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It’s now commonly agreed amongst economists and the general public that the dramatic rise in Runcorn property prices of the last six years has come to an end. 

Read the national newspapers and they talk of doom and gloom in the British housing market with such things as strained buyer affordability (as property prices have increased over the past six years at a far faster pace than average salaries), a lack of new properties being built and the Brexit uncertainties over the last two and half years being blamed for the slow down. Yet in the last 12 months, people have still been moving, buying and selling in Runcorn at levels similar to the last six years. Something tells me we have a case of ‘bad news selling newspapers’. 

So instead, let me share with you what exactly is happening in the Runcorn property market, and more specifically, who is moving and why in Runcorn. The majority of sales in Runcorn during the last twelve months were terraced properties, selling for an average price of £97,300. Semi-detached properties sold for an average of £142,900, with detached properties fetching approximately £253,600.

In Runcorn, in the homeowner sector in 2018 (i.e. owner occupation), 274 households moved within the tenure (i.e. sold the home they owned and bought another one) and 53 new households were created (i.e. they moved from living with family/friends and bought their first home without privately renting).

Runcorn Home Movers in 2018
Moved from Owner Occupation to Private Rented 100
Moved from Private Rented to Owner Occupation 127
Owner Occupation to Social Housing 14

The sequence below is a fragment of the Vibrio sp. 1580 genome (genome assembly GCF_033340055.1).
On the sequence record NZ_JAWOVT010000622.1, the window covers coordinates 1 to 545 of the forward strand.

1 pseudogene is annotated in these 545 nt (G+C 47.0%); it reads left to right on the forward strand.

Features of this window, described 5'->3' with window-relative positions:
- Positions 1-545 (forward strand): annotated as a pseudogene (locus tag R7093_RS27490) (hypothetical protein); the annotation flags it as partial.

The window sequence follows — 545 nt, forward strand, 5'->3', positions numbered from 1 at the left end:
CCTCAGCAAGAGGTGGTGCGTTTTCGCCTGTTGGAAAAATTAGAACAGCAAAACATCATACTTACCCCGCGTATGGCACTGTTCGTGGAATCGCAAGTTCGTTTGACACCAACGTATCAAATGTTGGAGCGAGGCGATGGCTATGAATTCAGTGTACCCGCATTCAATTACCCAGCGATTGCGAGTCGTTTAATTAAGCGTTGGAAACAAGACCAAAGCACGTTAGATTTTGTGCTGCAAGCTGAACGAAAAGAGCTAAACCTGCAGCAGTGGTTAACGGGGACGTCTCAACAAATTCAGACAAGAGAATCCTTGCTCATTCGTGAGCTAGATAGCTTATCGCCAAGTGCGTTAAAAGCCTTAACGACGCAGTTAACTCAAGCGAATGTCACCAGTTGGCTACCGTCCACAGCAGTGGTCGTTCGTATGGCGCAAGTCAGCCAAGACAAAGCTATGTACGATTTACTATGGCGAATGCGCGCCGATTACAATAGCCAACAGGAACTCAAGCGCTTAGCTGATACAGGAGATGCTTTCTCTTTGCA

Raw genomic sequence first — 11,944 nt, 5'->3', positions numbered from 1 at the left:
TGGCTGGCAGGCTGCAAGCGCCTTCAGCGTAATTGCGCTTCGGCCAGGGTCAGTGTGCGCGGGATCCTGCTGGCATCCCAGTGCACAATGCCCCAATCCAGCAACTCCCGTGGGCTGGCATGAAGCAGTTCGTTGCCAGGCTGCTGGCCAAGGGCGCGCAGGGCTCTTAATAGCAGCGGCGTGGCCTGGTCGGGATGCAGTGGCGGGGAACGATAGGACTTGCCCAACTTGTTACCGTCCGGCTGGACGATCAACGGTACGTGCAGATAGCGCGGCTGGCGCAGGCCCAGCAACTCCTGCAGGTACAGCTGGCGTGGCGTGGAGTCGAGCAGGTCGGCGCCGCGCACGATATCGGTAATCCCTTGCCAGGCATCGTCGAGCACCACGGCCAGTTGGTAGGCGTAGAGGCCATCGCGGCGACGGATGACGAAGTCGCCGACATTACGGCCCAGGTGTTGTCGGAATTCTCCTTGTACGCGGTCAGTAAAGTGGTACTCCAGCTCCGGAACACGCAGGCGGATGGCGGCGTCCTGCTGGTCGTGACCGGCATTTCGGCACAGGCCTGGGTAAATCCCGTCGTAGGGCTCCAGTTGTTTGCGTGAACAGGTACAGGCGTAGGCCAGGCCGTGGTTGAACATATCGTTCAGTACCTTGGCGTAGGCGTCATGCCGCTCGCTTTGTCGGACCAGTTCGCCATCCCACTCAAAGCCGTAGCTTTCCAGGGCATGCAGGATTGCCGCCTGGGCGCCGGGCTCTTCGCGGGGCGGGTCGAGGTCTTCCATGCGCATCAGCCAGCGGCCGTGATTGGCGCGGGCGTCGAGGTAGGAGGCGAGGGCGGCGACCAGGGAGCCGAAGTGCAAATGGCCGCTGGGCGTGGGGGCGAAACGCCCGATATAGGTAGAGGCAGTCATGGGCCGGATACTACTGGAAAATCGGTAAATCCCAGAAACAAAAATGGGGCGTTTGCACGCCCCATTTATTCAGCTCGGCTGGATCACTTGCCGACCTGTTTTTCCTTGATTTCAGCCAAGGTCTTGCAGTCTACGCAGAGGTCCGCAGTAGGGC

Straight to Owner Occupation 53
Left Owner Occupation (i.e. Household Ended) 66
Owner Occupation to Owner Occupation 274


What does this mean for Runcorn buy to let landlords? Looking at the graph, it appears it’s bad news for landlords. 127 households moved into the home-owning (owner occupation) tenure from the private rented sector, while on the other side of the coin, 100 Runcorn households moved to the private rented sector from owner occupation, which appears on the face of it, a reduction in the private sector.

My research has calculated that in 2018, an additional 133 new households in the Runcorn private rental sector were created.

This will continue to grow at those levels for the foreseeable future.

I have one final thought and opportunity for you Runcorn property investors. 66 owner-occupied households in Runcorn were sold last year where the homeowners had passed away. These properties can be a potential goldmine and offer great returns. The reason being is some members of the older generation who have owned these homes for decades have spent money on high capital items (double glazing / central heating etc.) but not spent money on more superficial low-ticket items such as up to date carpets, kitchen, bathroom and decorating (vital if you want to sell your property for top dollar). These properties can often be bought cheaply because most buyers can’t see past the avocado or brown bathroom suite from the 1970s and the dated decor, so if you were to buy wisely and do the works, you could sell it on for a healthy profit.

So, whatever is happening in the world with Brexit, Trump, China, and the Stock Market, the Runcorn housing market is in decent shape for the medium to long term. If we do have small corrections in values in the next 12 to 18 months, in the long term, house prices have always returned; returning with a vengeance. Like I say to anyone buying a property, be they a first-time buyer, landlord or homeowner., property is a long game, and if you play the long game, you will always win (although isn’t that true in most aspects of life?).